A north Northumberland community is marking the centenary of the outbreak of the First World War by unveiling its new war memorial.
Residents in Shilbottle have long mentioned to their parish councillors about the lack of a war memorial in the village.
A Roll of Honour had taken pride of place in the reading room of the Shilbottle Institute. and when it closed, the roll was moved to St James’ Church.
In 2000, the Shilbottle and Hampeth Action Group secured funding for a Memorial Garden to transform an eyesore area which housed an obsolete electricity sub-station.
Working with the parish council and local schoolchildren, an area to remember the miners of both Shilbottle and Whittle was created, becoming a central feature in Shilbottle.
And this year, the journey is set to be completed as a war memorial is dedicated to those who lost their lives in the great conflicts of the 20th century.
Interestingly, it is believed that the village did have memorials in the past, but nobody seems to know what happened to them. The first was erected by the Reverend Percy Lee in 1917 and featured three sides covered with the names of serving men and the fourth side left blank. Another, erected by the Duke of Northumberland in 1921, was located at the old Shilbottle pit, Longdyke.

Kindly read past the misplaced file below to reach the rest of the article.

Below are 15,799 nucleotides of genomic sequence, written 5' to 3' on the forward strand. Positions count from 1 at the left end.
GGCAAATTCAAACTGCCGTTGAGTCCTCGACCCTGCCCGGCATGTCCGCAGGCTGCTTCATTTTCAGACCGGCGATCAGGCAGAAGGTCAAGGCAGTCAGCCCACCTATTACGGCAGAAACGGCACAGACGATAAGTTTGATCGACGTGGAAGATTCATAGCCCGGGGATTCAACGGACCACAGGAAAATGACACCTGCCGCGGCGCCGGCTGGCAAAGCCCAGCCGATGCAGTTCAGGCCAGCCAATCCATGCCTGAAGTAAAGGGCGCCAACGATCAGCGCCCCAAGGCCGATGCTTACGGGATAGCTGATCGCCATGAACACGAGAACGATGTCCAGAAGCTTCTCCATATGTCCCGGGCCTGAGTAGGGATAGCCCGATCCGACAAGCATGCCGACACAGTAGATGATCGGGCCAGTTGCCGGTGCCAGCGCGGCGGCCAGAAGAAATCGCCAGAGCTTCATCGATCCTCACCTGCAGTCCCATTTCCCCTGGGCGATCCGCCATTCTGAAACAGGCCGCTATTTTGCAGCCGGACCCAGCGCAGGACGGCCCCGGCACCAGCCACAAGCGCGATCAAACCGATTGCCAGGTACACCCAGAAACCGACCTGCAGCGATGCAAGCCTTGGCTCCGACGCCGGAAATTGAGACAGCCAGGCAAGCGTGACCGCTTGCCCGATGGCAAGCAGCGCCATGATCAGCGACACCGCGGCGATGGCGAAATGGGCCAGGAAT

But with 2014 marking 100 years since the start of the First World War, a committee was set up to work on the project.
Initially featuring councillors and the Reverend Martin Gilham, the group has now expanded to feature representatives from groups in the village and beyond, including the Royal British Legion and the Northumberland Estates.
Schools want to get involved too and pupils will be included throughout the summer term.
“We have involved as many people as possible,” said Elisabeth Haddow, the committee’s secretary.
“We have got a really, really good group of people working hard. It’s been a really worthwhile community effort.”
It will culminate in a dedication ceremony and community celebration on Sunday, August 3 – Britain declared war on Germany on August 4, 1914 – attended by the Duke of Northumberland and featuring a piper and bugler, a fly-past from RAF Boulmer and other activities.